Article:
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Chapter 9 Retail Operation Maangement (ROM) System
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Ships Serviceman 1 & C - Administration manual for fixing navy boats
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Appendix I Definitions of Ship's Store Terms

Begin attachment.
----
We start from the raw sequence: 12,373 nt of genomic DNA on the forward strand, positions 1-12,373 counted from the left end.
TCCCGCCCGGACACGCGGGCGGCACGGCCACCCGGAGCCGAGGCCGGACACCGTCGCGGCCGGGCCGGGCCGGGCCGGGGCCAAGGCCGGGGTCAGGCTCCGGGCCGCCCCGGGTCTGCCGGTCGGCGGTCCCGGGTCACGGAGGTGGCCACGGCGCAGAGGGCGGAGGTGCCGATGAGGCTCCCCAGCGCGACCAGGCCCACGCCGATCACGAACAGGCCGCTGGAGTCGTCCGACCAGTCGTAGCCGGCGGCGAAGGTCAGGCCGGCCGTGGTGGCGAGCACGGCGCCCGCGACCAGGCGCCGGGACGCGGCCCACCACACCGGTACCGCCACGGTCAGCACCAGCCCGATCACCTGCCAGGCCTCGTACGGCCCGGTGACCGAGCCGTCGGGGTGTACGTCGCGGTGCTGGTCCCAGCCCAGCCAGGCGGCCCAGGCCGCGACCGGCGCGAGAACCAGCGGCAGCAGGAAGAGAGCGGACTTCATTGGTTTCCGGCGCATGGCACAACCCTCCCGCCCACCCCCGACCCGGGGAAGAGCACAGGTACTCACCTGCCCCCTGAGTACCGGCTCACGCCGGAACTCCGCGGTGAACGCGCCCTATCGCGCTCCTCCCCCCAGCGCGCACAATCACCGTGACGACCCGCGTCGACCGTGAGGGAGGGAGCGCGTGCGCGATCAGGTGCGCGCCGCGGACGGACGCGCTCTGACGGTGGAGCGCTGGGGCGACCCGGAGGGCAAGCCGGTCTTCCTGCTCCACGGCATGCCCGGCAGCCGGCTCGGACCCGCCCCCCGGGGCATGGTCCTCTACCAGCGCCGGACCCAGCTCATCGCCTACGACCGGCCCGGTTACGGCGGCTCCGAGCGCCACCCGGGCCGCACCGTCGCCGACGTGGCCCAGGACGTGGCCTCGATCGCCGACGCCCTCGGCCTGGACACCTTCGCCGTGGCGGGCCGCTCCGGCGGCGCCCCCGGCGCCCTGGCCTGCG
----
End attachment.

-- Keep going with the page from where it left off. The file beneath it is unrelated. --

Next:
Information  that  is  pertinent  to  the  im- plementation  of  the  ROM  system  will  be  based on  data  contained  in  some  of  the  following references: 1.  Ship’s  Store  Afloat  Manual,  NAVSUP P-487 2.  Afloat   Supply   Procedures,   N A V S U P P-485 3. Department  of  the  Navy  Automated  Data Systems   Documentation   Standards,  S E C - NAVINST   5233.1B 4. Navy  Management  System  Support  Office (NAVMASSO)   Terminal  Users  Guide,   No.  26, and   other   NAVMASSO   standards   and   SNAP standards. As a senior Ship’s Serviceman, you must also be prepared to learn new languages with the new ROM system. Work-related terms and knowledge of   their   meaning   are   a   must   in   the   Ship’s Serviceman  rating.  Because  the  new  terms  will relate  to  the  computer,  we  will  not  likely  have additions  to  some  of  our  old  terminology.  With the caliber of the Ship’s Servicemen in the rating today,  the  learning  of  new  terminology  will  be quickly   accomplished. PERSONNEL  WHO  WILL  BE INVOLVED  IN  ROM ROM   will   require   functional   users   (Ship’s Serviceman  operators)  at  the  organizational  level. ROM  is  being  developed  with  the  intent  of having  no  impact  on  the  manning  of  watch stations at various conditions of readiness. Also, ROM  is  not  expected  to  alter  current  military duties of any kind for the military personnel con- cerned.  ROM  operators,  or  terminal  users,  need not be computer experts as such, but will probably be  viewed  as  “customers”  of  one  of  the  services the   SNAP   system   provides.   The   minimum knowledge  and  skills  needed  by  basic  operators are simply those required for the operators to gain access  to  the  system,  query  the  system  for  desired outputs,  enter  data  to  complete  transactions  as they  occur,  and  terminate  access. Since the ROM-related functions, procedures, and data are rate related for the most part, the use  of  terminals  is  not  expected  to  constitute  a major  training  problem.  However,  for  the  sake of   accountability,   security   restrictions   will   be placed  on  the  system.  At  present  there  are  two types   of   security   associated   with   the   ROM system: (1) physical and (2) application. Physical security is no more than keeping the computer in an  area  accessible  only  to  the  personnel  with  a need  to  use  the  system.  The  ROM  system  is dedicated   to   management   of   the   Ship’s Serviceman  records  and  should  not  be  used  by other rates. Space should be secured by lock and key. Application security is based on the issuance of   passwords   and   user   IDs   for   access   to   the system.  You  will  only  be  able  to  make  entries into  the  part  of  the  system  you  have  been authorized  to  use  based  on  your  password  and user  ID.  The  basic  organizational  structure  for  the ROM  system  includes  the  following  positions: l   Functional   area   supervisor   (FAS)—An officer or senior petty officer designated to direct and  coordinate  ROM  operations.  The  functional area  supervisor  will  be  the  principal  advisor  to the   command   within   the   functional   area   of application. .  Users—Users  are  subdivided  into  two categories and billets are designated, depending upon the depth of knowledge required to support the function of the ship. The quantity, rate, and rating of the users will vary from ship class to ship class.  The  two  types  of  users  are  defined  as follows: 1.   Journeyman   users—Designated   E-4s and  above  having  the  requirement  to  perform limited data and report generation with a func- tional area data base 2.   Basic   users—Designated   E-1s   and above having the requirement to perform limited data entry and report generation associated with a  functional  area  data  base The  number  of  journeymen  and  basic  users will  vary  from  ship  class  to  ship  class. We are all aware of the manning problems we have on ships, so be prepared to step up or down a level to perform wherever you are needed. The ROM  system  will  allow  the  Ship’s  Serviceman rating  to  go  forward  in  our  constant  efforts  to contribute  the  most  to  our  shipmates. The  information  in  this  chapter  has  some  of the  basic  advances  the  ROM  system  will  offer  and the effects they will have to the present system. As  soon  as  the  system  is  on  line,  needed  infor- mation and procedures will be made available to all  concerned. 9-2

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